Despite social media’s large and growing presence in many consumers’ lives, new research reveals that it is not the ideal platform for brand interaction—in fact, less than a quarter (24 percent) of online shoppers in general name social media as one of their preferred channels for brand interaction.
This is a key finding from a new study by Campaigner, the email marketing brand of j2 Global, which recently announced the results of its 2017 Generational Marketing Insights Survey, taking a pulse on commerce consumption preferences of online shoppers and revealing insights into how to most effectively market to different consumer generations.
Social status: Facebook fine, Twitter an #EpicFail
For those consumers who do take to social media to engage with brands, the data reveals where brands should—and should not—invest. Somewhat of a newcomer for brands, Snapchat sees relatively low consumer-brand engagement, with only 5 percent of respondents saying they use the platform to keep in touch with brands. Image-heavy Pinterest and Instagram tie for second place in shoppers’ hearts, each garnering 18 percent, while Facebook proves it’s the place to be for brands that want to get the most bang for their social buck.
Over half (54 percent) of those surveyed say they use the social media giant to follow brands on its platform. On the opposite end of the social spectrum, only 3 percent say they utilize Twitter for this purpose.
Email still reigns, but is it too much of a good thing?
In sharp contrast to social media, email has proven time and time again to be the most efficient marketing channel for brands, and the survey findings suggest this is still the case: Email ranks as one of the most preferred digital marketing platforms for brand interaction (44 percent), and 75 percent of online shoppers are either somewhat or very likely to open email from brands.
However, when it comes to this medium, too much of a good thing can be a bad thing for customer engagement.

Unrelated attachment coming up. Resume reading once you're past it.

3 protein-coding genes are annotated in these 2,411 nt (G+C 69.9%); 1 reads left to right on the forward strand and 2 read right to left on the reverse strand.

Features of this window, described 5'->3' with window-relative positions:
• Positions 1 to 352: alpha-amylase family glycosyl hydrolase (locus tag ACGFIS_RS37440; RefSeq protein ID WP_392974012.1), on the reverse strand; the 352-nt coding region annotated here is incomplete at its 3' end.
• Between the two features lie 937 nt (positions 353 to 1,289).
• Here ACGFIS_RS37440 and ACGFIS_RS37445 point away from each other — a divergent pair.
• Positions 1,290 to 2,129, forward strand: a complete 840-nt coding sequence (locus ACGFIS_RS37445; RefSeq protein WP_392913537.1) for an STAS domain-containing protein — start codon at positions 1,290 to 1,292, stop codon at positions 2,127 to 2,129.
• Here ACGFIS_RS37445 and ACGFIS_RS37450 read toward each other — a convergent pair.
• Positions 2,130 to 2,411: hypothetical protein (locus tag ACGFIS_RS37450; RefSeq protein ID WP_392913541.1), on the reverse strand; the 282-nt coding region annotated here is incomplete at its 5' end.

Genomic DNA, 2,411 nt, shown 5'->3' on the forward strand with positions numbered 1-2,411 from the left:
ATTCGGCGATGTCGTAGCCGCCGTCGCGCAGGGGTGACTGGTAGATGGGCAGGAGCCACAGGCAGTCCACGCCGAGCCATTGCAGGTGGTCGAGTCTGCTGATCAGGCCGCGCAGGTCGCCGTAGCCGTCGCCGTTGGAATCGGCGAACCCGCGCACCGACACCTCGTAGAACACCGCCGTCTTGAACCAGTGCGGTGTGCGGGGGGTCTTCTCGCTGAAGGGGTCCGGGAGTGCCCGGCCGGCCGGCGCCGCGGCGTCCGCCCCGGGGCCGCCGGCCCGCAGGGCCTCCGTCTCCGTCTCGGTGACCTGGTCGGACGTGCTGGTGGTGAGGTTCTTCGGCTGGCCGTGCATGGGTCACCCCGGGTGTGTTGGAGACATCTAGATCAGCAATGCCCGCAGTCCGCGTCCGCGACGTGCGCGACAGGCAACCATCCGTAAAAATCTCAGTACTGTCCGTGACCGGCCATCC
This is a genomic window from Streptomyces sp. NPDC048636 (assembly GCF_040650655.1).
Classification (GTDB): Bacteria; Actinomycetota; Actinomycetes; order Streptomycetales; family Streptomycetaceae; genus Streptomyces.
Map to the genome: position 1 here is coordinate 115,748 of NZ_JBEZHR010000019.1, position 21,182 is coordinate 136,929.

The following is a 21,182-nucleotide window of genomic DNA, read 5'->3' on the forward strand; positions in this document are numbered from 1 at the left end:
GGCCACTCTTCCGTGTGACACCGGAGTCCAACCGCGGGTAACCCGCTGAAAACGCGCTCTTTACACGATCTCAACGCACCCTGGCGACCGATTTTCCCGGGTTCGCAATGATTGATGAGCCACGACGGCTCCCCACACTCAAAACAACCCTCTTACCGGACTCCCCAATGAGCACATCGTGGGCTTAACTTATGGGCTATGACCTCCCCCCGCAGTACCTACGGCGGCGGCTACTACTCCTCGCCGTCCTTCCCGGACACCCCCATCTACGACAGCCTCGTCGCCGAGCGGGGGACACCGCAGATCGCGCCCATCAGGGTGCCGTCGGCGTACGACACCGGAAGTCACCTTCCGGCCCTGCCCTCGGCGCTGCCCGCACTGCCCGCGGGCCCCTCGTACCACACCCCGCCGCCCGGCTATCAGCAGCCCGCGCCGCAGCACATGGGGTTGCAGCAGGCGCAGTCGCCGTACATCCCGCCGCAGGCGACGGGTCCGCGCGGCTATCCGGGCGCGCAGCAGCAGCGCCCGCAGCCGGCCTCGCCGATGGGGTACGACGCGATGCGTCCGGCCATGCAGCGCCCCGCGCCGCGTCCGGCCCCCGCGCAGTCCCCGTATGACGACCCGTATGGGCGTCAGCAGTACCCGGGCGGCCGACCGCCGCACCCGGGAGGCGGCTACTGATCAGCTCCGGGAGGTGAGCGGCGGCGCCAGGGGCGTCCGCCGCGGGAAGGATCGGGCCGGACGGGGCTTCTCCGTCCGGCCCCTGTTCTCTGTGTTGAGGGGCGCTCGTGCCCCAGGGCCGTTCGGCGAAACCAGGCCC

Online shoppers’ top complaint (49 percent) about marketing messages is that they simply receive too many of them. Furthermore, most recipients (29 percent) prefer to hear from a brand less often than once a month, while only 11 percent prefer to get brand messages more than once a week.
“The findings signal that in this day and age, consumers both expect and appreciate email messages from their favorite brands,” said EJ McGowan, general manager at Campaigner, in a news release. “However, savvy marketers must do their due diligence to research and determine what cadence of email is most effective for their audience. Acting on these insights will ensure that campaigns are successful from the perspective of both sender and recipient.”
Marketing to Millennials & Generation X
Perhaps most surprisingly, the survey finds that Millennials are the most likely generation to engage with marketing emails. Nearly a quarter (22 percent) say they are very likely to open an email from a brand, compared to just 15 percent of the group surveyed overall.
After their digital preference of email (51 percent), 47 percent of Millennials surveyed say they utilize social media to interact with brands. While Facebook is still their top social choice (65 percent), Instagram is another favorite among this group with over a third (37 percent) saying they use it to interact with brands. Additionally, Millennials are nearly three times as likely to use Snapchat to engage with brands as the average online shopper (14 percent).
“As social media-savvy as Millennials are, when it comes to brand engagement, email is still the best medium to reach this group,” said Seamas Egan, associate director of revenue operations at Campaigner, in the release. “Yet nearly half of these consumers are also taking to social to follow brands. Marketers should meet them where they are while being trepidatious about investing too heavily in what may be flash-in-the-pan platforms.”
When it comes to Generation X, the data suggests that this group is more receptive to a higher frequency of email than the rest. 27 percent think receiving emails from brands once a week is ideal.
Buy-in from Boomers & Traditionalists
The survey indicates that those born in the Traditionalist and Baby Boomer eras are fonder of interacting with brands in physical stores than the average shopper. In fact, 73 percent of Traditionalists and 67 percent of Baby Boomers say they prefer to interact with brands in-store, compared to 65 percent of the group overall.
This data suggests that for digital marketers targeting Baby Boomers and Traditionalists, online deals that further entice foot traffic to stores may resonate best with this group. Additionally, Traditionalists appreciate helpful tips and short reads more than the average online consumer, at 28 percent versus 13 percent overall, so content marketing may be most impactful for this group.
Campaigner Email Marketing conducted its 2017 Generational Marketing Insights Survey, sampling 761 consumers that make purchases online from April 20 to April 26, 2017. The margin of error is +/- 3.6%. See full survey results here.